In the principle of maintaining truth on this blog, I will describe the world as I see it at the moment. Spring is trying to wrestle the last unkind vestiges of her sister Winter. The sun laboriously tries to pierce through the thickening clouds. The harsh wind smacks bare skin.
I hide inside the Taco Bell across from my therapists office, copping from the dollar menu. My mom’s ghost no longer follows me in this restaurant. The garish uncomfortable booths have been toned down to more earth tones, wood color. Is she watching hr almost entranced daughter. Not good enough, mom. Never ever. I almost cried at the therapist. She never hears me, but I’m sure my neighbor hears. Loud, child tears. Everything is wrong and as long as I avert my eyes people may not see the worthless mass of life that continues breathing within me.
September 13th will mark the fourth anniversary of my mother’s death. The other day I was at one of the hallowed shrines to my mother and a mecca to my obesity: Wendy’s. We used to go there at least once a week with an elderly couple I’ve since lost touch with. It’s strange to go somewhere that hasn’t changed any since 2011 (except for the price ). Were today September 9th, 2011, my mother would be at home barely able to walk, slowly painfully succumbing to her fate. Had she gone to the hospital the 9th instead of the 12th would she be alive today?
Death and misfortune are everywhere. Saturday I was returning from the beach and happened to look out the window of the bus and a man was having chest compressions started by first responders. He must have had a heart attack on the way to the beach on Labor Day weekend. How cruel. It’s strange to see someone dying when you already experience foreboding in September. September: the death of summer, the death of unconditional love when my mother died, September 11th anniversary, my estrangement from the rest of my family, and the end of my friendship with my gay lying friend.
Even when the sun is shining, the world seems dark. I may have gained my independence September 24, 2015 when I moved into my own apartment for the first time, but I am still bound to what the world outside thinks of me. There are very few people you can truly trust when the world thinks you’re dense. I’m tired of my many failures. My mind is drowning in my inability to be what everyone wants me to be, even with what I want me to be.
I wonder when it will be my turn with the CPR. Hamburgers and red meat are my drug of choice. I don’t want to die, but 2 for $5.00 Big Macs at McDonald’s are crack to me, and you got to take whatever small pleasures you can in this life. God, what do they put in that special sauce?
…My first diary-style entry at my other blog is what! To summarize, I went on Abilify, an anti-psychotic, to try to help my OCD and depression. Results after one dose? Comedy gold, of course! And a little promise of “never again.” But please see my post. http://ocdbloggergirl.com/2011/08/31/1459/
Other incidentals : Hurricane Irene shook our hand, but didn’t punch us like it did elsewhere. Signs and tree branches mainly here. Any pleasant adrenaline rush that I would get normally during a hurricane was ruined by me having a terrible cold that I’m just now getting over. Remember how I said at the emergency room felt like “germs were jumping around?” Guess I was right. Three days after visiting, she got sick. Then a few days later, I was laid low too. But anyway, that was a news brief.
It is a full day on my usually empty dance ticket. I, Lisa, professional mental health seeker, have the joy of seeing both my therapist and my shrink. Rolling out of bed, nicking my legs shaving, and dressing in my new Family Dollar ensemble, I get to my therapy session at 10 am. As I suck on a starlight mint, we go over my myriad of “issues.”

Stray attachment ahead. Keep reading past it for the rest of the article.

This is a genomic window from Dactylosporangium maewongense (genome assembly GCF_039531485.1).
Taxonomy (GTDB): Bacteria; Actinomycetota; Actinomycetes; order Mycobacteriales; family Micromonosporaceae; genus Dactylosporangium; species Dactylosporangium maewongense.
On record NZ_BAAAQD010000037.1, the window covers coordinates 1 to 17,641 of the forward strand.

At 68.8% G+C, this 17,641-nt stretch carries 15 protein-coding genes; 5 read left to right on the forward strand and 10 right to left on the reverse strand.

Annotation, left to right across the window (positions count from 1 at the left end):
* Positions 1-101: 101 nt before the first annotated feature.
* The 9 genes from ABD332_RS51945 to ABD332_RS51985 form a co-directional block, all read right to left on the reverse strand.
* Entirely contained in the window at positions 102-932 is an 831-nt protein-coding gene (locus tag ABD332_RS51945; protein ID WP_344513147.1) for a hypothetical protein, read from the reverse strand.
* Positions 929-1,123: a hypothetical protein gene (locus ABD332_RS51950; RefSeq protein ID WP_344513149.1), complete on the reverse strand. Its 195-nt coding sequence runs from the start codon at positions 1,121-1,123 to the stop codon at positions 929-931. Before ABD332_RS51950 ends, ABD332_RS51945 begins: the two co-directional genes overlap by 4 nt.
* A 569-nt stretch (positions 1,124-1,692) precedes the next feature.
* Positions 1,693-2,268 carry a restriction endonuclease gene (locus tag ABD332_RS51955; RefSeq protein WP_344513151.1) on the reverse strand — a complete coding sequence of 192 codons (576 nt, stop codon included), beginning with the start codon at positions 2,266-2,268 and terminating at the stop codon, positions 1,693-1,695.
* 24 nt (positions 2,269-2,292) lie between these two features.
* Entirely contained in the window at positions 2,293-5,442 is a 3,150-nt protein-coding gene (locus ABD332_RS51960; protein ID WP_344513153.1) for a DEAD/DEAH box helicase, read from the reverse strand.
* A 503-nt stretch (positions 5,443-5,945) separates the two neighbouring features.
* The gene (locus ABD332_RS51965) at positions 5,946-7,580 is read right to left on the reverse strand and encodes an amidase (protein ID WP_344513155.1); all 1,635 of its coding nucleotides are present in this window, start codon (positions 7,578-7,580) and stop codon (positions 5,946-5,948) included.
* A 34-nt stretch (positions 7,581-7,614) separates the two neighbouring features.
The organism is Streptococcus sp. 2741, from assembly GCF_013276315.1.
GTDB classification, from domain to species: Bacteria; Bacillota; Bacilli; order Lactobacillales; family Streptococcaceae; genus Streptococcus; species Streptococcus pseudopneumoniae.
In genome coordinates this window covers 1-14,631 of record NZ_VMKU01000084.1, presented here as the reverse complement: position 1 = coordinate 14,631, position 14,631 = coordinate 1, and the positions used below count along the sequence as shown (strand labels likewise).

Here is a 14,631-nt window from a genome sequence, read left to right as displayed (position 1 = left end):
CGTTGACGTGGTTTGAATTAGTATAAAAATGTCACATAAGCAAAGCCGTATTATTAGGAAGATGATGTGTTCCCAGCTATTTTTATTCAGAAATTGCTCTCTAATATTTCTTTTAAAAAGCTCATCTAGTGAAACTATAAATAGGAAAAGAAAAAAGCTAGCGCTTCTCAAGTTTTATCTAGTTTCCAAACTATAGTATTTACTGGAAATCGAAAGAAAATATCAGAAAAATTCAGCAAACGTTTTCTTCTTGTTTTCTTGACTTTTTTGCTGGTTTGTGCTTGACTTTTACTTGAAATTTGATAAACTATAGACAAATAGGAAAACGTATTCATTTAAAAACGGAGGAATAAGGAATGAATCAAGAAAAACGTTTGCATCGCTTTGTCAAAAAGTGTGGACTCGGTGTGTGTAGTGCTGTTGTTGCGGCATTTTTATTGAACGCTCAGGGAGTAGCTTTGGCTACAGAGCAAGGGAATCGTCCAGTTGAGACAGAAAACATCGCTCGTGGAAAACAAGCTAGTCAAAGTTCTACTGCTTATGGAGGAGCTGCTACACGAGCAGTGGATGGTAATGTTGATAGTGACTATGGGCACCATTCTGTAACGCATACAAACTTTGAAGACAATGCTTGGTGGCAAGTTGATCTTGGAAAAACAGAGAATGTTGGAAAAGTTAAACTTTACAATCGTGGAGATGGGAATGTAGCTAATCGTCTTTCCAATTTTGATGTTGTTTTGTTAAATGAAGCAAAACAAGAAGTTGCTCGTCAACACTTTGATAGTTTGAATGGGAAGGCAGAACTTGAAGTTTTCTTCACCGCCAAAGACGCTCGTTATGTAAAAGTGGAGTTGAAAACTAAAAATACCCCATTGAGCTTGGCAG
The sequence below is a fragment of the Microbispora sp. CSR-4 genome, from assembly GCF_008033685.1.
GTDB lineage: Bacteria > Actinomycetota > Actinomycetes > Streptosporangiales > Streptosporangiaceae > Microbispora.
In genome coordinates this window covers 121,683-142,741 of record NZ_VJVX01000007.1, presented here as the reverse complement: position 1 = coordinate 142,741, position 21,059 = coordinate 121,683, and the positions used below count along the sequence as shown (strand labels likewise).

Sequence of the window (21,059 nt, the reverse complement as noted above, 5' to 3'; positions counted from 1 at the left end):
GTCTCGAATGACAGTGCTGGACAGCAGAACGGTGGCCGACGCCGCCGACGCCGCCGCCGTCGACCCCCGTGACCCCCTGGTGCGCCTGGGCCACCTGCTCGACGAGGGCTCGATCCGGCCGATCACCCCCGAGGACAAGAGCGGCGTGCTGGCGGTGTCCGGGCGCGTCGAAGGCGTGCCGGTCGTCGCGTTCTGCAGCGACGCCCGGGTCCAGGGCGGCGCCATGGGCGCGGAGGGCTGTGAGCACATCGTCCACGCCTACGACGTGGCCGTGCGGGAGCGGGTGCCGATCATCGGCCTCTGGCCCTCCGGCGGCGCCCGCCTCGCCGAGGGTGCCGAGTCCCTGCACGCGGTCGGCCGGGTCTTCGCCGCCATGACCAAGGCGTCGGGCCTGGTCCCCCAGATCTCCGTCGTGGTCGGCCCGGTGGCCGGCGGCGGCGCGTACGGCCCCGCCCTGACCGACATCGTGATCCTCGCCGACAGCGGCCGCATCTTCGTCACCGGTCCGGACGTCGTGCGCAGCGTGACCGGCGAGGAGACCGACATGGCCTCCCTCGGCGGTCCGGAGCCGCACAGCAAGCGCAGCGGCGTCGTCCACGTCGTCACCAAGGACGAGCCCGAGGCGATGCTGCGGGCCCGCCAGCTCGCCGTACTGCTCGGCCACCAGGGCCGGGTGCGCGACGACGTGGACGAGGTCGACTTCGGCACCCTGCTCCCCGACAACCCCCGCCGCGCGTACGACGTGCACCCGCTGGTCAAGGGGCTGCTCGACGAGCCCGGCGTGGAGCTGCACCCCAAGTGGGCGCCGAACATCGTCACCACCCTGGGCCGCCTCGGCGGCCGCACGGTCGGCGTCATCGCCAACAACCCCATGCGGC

“I went to see an art house film called The Smurfs in 3-D this past weekend, and went to the library before the film. This was the first film I ever saw in 3-D and I thoroughly enjoyed it,” I say as my therapist inspects the little book she caught me reading while I waited for her. She admits to never having seen a 3-D flick, and I praise the medium, that one can almost catch a bird flying out of the screen. “Though I don’t think The Smurfs would be your cup of tea.” I then bemoan the cruel truth that kids’ movies would be great except that kids actually come too.
“What is your comfort level standing in a line at the movie theater?”
“Well,” I answer,” not bad really. Crowds don’t bother me, individual interaction does. I can even ask for movie tickets, as long as I have the money so the person will have a reason to tolerate me.” I show her my latest acquisitions in my quest to get all the McDonald’s Smurf Happy Meal toys, the Baker and Brainy (I happened to have them stuffed into the labyrinth that is my purse). I then tell her that I’m too childish, too child-like, but the therapist likes who I am because she’s known me since I was 15 and because she gets money to like me -but honestly, I think she likes me anyway.
“It’s normal to be enthused about something you collect. My mom collected a particular pattern of carnival glass and was very excited when she found a piece at a secondhand shop,” my therapist assures me.
“I have to see the psychiatrist today. I’m not looking forward to it.”
At some point in the session, my therapist says, “but you feel comfortable talking to me, right?”
“Yes, but you don’t poke me with a fork.” One therapist thought I was sexually abused and my psychiatrist feels I have the ways of an “abuse victim.” Once my psychiatrist threw out there one time that maybe I had Aspberger’s syndrome since my social anxiety wasn’t getting better and it’s a struggle to look people in the eye (I’m very self-conscious).
“I’d have to research it more,” I remember the psychiatrist saying. “But I have a lot of empathy. I thought they didn’t,” was my defense. I did not show how upset I was to have a new diagnosis until I was outside and started crying and fussing at my mother. (No one thinks I have Aspberger’s, though, and the psychiatrist never mentioned it again, so it must have been a passing fancy for her too. Let’s just face it, Shrink, I’m f****d and you can randomly flip through your DSM IV and diagnose me with whatever is on the page, but there ain’t no fixing me, not really. But with that cheery thought, let’s continue ).